CHELSEA — Residents approved all 55 warrant articles at Thursday’s Town Meeting, including new municipal rules for soliciting bids and making town purchasing decisions.

Voters also approved creating a board of assessment review to hear property value disputes and a $10,000 town contingency fund.

The new procurement ordinance to guide contracting supersedes the town’s bidding ordinance. It requires contracts and purchases exceeding $5,000 to be awarded by competitively by sealed bid.

Town attorney Stephen Langsdorf said there was quite a bit of discussion surrounding that proposal.

“With the procurement ordinance people felt that this was at least a good start to solving the problems with sole-source contracts and with lowering the $10,000 threshold to $5,000,” Langsdorf said Friday.

“It puts safeguards in place and provides a mechanism that will allow the town to determine when a contractor basically would be banned from bidding on town jobs. So there’s a process in there.”

The 21-page ordinance replaces a half-page bidding ordinance town selectmen have been using, which triggered bid processes for projects above $10,000 and allowed selectmen and town officials broad authority to declare and award contracts as “emergencies.” Chelsea’s contracting practices have been under scrutiny for several months, culminating in the February arrest of former selectman Carole Swan for allegedly taking kickbacks for a municipal plowing contract.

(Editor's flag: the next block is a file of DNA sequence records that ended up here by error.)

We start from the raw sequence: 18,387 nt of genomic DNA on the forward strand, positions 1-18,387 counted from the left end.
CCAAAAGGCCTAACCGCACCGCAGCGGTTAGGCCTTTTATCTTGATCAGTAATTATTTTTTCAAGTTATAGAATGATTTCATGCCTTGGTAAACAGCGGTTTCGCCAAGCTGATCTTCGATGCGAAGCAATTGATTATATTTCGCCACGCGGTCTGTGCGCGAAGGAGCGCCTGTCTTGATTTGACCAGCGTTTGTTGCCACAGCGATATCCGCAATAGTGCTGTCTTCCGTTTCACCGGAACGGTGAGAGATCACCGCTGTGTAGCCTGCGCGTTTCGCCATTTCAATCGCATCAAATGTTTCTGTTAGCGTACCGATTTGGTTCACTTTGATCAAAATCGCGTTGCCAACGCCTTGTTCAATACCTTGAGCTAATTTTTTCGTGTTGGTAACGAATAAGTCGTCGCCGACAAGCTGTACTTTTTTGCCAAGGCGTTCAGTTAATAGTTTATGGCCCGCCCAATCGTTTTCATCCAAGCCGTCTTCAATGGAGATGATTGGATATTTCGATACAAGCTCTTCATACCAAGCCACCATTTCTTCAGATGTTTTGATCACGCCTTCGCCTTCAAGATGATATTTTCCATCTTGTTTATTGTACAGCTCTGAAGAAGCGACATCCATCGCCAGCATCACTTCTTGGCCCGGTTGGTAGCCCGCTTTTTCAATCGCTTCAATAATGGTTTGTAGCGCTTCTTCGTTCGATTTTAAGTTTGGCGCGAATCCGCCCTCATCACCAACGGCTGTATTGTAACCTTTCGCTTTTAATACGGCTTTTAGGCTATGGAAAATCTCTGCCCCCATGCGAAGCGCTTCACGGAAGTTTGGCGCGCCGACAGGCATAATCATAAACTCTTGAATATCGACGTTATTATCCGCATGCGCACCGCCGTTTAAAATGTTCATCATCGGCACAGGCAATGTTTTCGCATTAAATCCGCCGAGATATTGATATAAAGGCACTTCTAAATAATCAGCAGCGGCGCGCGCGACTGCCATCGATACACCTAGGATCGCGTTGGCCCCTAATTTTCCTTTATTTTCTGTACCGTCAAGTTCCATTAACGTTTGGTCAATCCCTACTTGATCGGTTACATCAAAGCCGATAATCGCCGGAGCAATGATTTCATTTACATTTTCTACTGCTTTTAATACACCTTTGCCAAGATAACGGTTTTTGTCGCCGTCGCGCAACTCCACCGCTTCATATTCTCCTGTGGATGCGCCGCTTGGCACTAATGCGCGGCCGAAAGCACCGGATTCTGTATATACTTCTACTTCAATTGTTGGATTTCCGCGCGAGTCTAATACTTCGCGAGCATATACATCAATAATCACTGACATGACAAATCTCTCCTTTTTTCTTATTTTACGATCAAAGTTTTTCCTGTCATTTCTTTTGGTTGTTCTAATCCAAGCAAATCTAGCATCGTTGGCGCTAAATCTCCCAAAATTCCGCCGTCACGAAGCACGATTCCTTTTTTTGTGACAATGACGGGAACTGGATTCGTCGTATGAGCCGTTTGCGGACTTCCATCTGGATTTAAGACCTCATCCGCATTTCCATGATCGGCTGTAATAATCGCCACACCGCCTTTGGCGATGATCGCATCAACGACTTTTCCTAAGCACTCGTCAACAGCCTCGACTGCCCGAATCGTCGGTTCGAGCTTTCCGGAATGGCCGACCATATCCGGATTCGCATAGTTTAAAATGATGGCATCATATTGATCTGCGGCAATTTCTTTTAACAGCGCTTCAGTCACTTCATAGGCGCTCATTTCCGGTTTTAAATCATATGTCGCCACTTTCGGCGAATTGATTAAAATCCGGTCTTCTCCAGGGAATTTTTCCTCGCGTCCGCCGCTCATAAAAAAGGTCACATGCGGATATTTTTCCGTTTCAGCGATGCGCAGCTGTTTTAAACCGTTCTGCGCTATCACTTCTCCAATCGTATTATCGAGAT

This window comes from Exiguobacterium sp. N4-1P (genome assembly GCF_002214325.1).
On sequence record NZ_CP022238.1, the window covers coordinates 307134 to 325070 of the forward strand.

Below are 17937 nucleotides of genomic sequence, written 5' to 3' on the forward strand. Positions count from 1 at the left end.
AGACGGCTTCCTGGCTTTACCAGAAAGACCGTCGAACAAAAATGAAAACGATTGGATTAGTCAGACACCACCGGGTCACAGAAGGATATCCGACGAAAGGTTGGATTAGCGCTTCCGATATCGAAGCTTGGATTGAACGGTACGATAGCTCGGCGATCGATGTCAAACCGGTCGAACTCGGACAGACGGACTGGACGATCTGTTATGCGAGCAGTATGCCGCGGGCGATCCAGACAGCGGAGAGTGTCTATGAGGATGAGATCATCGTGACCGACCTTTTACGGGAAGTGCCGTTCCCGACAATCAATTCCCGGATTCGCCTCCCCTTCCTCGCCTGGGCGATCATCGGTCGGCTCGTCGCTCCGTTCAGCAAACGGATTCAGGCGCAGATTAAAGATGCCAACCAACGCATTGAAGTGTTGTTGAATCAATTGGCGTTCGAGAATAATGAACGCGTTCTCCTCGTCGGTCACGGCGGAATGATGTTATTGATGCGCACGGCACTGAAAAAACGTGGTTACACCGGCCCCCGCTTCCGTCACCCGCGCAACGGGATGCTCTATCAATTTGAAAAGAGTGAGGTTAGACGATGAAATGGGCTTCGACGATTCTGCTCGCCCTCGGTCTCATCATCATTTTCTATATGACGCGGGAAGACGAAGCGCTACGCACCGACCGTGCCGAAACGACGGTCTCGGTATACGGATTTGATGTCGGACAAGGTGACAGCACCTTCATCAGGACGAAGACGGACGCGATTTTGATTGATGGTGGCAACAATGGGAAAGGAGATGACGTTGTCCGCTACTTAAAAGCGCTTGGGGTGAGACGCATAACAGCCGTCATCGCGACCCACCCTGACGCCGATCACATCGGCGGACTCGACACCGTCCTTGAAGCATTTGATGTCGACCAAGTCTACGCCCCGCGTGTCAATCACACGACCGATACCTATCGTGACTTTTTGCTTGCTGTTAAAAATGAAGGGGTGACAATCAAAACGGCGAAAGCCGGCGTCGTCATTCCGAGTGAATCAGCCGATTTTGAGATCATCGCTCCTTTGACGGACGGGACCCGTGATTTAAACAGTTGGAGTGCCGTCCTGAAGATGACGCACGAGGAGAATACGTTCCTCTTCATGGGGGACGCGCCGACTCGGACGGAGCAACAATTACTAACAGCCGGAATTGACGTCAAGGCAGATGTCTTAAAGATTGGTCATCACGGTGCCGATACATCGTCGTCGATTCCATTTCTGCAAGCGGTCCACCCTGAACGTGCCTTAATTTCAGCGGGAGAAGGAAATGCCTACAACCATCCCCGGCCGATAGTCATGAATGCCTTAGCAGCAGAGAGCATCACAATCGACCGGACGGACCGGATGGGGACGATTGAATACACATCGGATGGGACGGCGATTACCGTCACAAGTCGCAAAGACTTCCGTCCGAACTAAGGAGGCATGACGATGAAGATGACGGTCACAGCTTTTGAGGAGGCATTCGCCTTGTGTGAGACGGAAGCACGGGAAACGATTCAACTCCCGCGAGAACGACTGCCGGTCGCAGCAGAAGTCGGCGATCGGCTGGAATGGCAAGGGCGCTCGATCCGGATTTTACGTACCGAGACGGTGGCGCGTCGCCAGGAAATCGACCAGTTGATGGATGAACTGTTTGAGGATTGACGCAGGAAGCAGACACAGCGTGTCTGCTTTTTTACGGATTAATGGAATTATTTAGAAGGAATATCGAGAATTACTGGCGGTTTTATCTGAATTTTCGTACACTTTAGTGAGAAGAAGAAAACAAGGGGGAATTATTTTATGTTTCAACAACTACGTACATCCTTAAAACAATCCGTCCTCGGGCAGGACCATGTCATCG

Langsdorf said there was little debate about creating a board of assessment review.

Under it, abatement requests will now be handled by a local board rather than county commissioners.

“The majority thought it was better local people hear abatements rather than county commissioners,” he said. “It’s local control of the appeal process.”

Voters agreed to increase the property tax levy limit as established by state law, he said because the municipal budget resulted in a tax commitment greater than the state-set limit. The secret ballot vote was 65-40.

Langsdorf said he believes the town’s made great progress since February and Swan’s arrest. With this Town Meeting, he said the town can move forward.

“It was great to see the town of Chelsea functioning the way other small towns do with a full board of selectmen, with a fully engaged and experienced town manager and with healthy, constructive debate amount the citizens. I feel like we made a lot of progress since February.”

Linda Leotsakos, chairman of the Board of Selectmen, said it was a wonderful meeting.

“They were very supportive of our new interim town manager and approved the entire budget recommendation,” Leotsakos said.

“The discussion was purposeful and positive. I am very optimistic for our town.”

Prior to the meeting, resident Diane Richard received Chelsea’s Spirit of America award for her work at the community’s food pantry.

Mechele Cooper — 621-5663

[email protected]

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